- Citi’s innovative Citi Token Service: Facilitating seamless global transactions.
- The limitations of private blockchains: Lessons from internet protocol history.
- The potential dominance of public blockchains and their advantages.
Citibank has unveiled the Citi Token Service, a strategic move aimed at integrating blockchain technology into institutional operations.
The Citi Token Service facilitates the tokenization of client deposits, enabling instant cross-border transactions. It also leverages smart contracts to automate trade processes, a successful trial of which was conducted in collaboration with shipping giant Maersk.
This launch underscores the ongoing interest in the practical applications of blockchain technology, as the speculative hype of previous years has subsided. Research firm Bernstein predicts that over the next five years, approximately $5 trillion worth of real-world financial assets will be tokenized on blockchain platforms, prompting numerous banks to vie for a piece of the action.
A Promising Concept Hindered by Private Blockchains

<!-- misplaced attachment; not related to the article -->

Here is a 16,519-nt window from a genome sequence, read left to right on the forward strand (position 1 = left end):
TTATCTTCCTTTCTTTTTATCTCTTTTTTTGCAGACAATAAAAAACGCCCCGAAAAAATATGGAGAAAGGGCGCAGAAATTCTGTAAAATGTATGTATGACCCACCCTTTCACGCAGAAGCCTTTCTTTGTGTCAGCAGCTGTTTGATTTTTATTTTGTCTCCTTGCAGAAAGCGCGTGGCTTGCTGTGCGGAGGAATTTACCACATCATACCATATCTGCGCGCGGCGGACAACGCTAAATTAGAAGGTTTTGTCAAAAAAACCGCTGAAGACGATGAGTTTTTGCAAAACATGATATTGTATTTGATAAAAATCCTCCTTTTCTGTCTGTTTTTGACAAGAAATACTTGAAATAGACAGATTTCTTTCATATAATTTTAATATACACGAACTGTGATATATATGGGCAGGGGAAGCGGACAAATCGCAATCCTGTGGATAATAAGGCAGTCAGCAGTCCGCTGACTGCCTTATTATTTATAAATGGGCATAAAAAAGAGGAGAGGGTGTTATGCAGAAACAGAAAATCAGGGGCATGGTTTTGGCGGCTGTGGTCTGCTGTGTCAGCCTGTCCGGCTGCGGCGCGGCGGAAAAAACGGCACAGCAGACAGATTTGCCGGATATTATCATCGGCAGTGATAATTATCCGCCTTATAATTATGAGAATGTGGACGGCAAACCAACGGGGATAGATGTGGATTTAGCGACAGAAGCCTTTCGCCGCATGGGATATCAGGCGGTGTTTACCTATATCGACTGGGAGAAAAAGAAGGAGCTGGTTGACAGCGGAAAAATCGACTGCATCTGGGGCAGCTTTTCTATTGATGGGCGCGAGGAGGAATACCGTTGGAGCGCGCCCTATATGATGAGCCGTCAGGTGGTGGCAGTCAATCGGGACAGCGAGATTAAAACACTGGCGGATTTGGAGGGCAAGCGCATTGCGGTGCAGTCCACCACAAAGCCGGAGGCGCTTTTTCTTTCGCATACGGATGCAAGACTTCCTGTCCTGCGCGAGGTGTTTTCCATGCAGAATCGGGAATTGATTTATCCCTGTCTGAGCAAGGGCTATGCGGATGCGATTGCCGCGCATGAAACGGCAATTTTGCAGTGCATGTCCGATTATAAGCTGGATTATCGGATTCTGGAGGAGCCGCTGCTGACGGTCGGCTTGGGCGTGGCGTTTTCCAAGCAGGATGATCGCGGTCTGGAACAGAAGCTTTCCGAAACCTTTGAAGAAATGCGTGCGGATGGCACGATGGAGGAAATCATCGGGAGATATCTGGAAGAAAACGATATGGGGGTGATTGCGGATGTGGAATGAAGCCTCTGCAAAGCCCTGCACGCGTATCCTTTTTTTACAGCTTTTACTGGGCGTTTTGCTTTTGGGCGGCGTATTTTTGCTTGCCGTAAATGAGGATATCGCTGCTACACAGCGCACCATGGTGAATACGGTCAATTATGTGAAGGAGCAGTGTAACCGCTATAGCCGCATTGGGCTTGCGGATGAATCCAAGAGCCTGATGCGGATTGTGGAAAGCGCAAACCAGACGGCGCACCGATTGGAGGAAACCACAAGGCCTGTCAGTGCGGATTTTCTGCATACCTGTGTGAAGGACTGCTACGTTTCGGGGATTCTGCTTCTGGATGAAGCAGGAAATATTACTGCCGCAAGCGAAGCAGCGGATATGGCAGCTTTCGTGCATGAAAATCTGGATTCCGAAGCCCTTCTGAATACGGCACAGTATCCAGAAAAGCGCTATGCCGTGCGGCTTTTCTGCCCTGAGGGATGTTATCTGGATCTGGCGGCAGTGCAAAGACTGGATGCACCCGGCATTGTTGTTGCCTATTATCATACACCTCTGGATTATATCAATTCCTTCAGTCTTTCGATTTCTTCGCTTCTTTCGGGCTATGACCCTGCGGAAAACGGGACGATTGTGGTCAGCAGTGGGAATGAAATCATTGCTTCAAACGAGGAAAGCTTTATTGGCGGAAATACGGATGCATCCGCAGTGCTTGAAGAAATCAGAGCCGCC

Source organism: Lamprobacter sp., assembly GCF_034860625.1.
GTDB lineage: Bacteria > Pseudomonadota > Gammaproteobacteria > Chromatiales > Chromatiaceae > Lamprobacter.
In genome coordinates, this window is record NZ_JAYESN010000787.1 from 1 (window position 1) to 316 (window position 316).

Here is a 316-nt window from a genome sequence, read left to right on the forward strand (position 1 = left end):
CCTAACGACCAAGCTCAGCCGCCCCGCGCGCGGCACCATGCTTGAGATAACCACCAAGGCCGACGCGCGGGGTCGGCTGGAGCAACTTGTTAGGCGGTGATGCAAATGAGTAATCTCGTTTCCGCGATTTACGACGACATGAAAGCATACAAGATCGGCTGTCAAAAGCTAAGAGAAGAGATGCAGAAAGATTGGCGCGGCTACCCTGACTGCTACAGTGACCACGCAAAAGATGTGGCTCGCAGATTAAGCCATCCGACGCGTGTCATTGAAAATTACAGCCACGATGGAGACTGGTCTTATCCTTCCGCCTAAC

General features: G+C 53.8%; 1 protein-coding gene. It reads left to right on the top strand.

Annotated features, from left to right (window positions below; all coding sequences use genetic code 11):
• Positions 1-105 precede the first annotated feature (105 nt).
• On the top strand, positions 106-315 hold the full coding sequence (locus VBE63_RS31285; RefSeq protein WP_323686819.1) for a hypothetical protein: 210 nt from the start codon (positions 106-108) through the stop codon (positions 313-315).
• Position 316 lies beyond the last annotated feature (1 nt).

While Citi’s initiative is commendable and a legitimate way to harness the potential of blockchain technology, its implementation on private blockchains is inherently limited and ultimately futile.
To comprehend this limitation, we must take a brief journey back in time to the early days of the internet.
During its nascent stages, a multitude of computer network protocols, such as ARPANET, X.25, DECnet, and others, proliferated. However, none of these protocols remain relevant today, as TCP/IP emerged as the dominant and enduring standard.
What set TCP/IP apart and enabled its triumph?
Open Standards: TCP/IP was based on open, non-proprietary, and well-documented standards.
Robustness: It was designed to be fault-tolerant, ensuring seamless communication even in the event of network disruptions.
End-to-End Communication: The intelligence and state were decentralized, simplifying the network architecture and enhancing resilience.
Scalability: TCP/IP was built with scalability in mind, adapting as transaction volumes expanded.
While its adoption by the U.S. Department of Defense certainly contributed to its success, the fundamental point remains: TCP/IP prevailed because it was open, interoperable, robust, and scalable—qualities distinctly absent in private proprietary blockchains.
Distinguishing Private and Public Blockchains
While the distinction between private and public blockchains is evident from their names, those seeking a more comprehensive explanation can refer to this guide.
In hindsight, history may reveal that the BSV blockchain, possessing characteristics similar to TCP/IP, will emerge as the dominant protocol. Hence, entities like Citi would be better served by constructing their applications on the original Bitcoin platform today.
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